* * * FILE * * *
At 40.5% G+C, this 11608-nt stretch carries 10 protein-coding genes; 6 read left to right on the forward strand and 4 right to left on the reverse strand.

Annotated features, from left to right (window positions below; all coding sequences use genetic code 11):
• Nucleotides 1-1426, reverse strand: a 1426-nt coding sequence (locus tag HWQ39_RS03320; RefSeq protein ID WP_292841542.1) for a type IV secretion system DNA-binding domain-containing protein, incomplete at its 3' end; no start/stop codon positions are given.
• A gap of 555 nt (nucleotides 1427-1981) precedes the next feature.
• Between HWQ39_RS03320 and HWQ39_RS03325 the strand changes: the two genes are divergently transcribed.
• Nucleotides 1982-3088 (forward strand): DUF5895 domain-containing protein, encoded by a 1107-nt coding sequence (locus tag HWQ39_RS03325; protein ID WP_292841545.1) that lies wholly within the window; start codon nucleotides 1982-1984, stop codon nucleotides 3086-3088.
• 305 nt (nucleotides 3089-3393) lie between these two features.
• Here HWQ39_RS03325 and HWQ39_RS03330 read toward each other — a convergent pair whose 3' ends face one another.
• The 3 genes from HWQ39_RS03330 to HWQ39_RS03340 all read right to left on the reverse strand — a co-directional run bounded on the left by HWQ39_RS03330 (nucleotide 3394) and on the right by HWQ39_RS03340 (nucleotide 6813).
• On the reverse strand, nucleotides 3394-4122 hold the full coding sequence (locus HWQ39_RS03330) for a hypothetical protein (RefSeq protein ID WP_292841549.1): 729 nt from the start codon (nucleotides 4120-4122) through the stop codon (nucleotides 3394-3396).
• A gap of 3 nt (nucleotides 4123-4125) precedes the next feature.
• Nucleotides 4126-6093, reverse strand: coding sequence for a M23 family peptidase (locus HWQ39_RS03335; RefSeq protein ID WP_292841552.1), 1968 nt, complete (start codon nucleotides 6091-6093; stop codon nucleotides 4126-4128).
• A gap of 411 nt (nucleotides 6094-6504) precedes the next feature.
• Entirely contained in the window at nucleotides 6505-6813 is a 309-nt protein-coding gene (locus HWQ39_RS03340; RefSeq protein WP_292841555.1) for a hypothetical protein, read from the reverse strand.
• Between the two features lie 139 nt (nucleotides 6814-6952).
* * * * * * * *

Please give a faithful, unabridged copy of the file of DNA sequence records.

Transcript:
At 40.5% G+C, this 11608-nt stretch carries 10 protein-coding genes; 6 read left to right on the forward strand and 4 right to left on the reverse strand.

Annotated features, from left to right (window positions below; all coding sequences use genetic code 11):
• Nucleotides 1-1426, reverse strand: a 1426-nt coding sequence (locus tag HWQ39_RS03320; RefSeq protein ID WP_292841542.1) for a type IV secretion system DNA-binding domain-containing protein, incomplete at its 3' end; no start/stop codon positions are given.
• A gap of 555 nt (nucleotides 1427-1981) precedes the next feature.
• Between HWQ39_RS03320 and HWQ39_RS03325 the strand changes: the two genes are divergently transcribed.
• Nucleotides 1982-3088 (forward strand): DUF5895 domain-containing protein, encoded by a 1107-nt coding sequence (locus tag HWQ39_RS03325; protein ID WP_292841545.1) that lies wholly within the window; start codon nucleotides 1982-1984, stop codon nucleotides 3086-3088.
• 305 nt (nucleotides 3089-3393) lie between these two features.
• Here HWQ39_RS03325 and HWQ39_RS03330 read toward each other — a convergent pair whose 3' ends face one another.
• The 3 genes from HWQ39_RS03330 to HWQ39_RS03340 all read right to left on the reverse strand — a co-directional run bounded on the left by HWQ39_RS03330 (nucleotide 3394) and on the right by HWQ39_RS03340 (nucleotide 6813).
• On the reverse strand, nucleotides 3394-4122 hold the full coding sequence (locus HWQ39_RS03330) for a hypothetical protein (RefSeq protein ID WP_292841549.1): 729 nt from the start codon (nucleotides 4120-4122) through the stop codon (nucleotides 3394-3396).
• A gap of 3 nt (nucleotides 4123-4125) precedes the next feature.
• Nucleotides 4126-6093, reverse strand: coding sequence for a M23 family peptidase (locus HWQ39_RS03335; RefSeq protein ID WP_292841552.1), 1968 nt, complete (start codon nucleotides 6091-6093; stop codon nucleotides 4126-4128).
• A gap of 411 nt (nucleotides 6094-6504) precedes the next feature.
• Entirely contained in the window at nucleotides 6505-6813 is a 309-nt protein-coding gene (locus HWQ39_RS03340; RefSeq protein WP_292841555.1) for a hypothetical protein, read from the reverse strand.
• Between the two features lie 139 nt (nucleotides 6814-6952).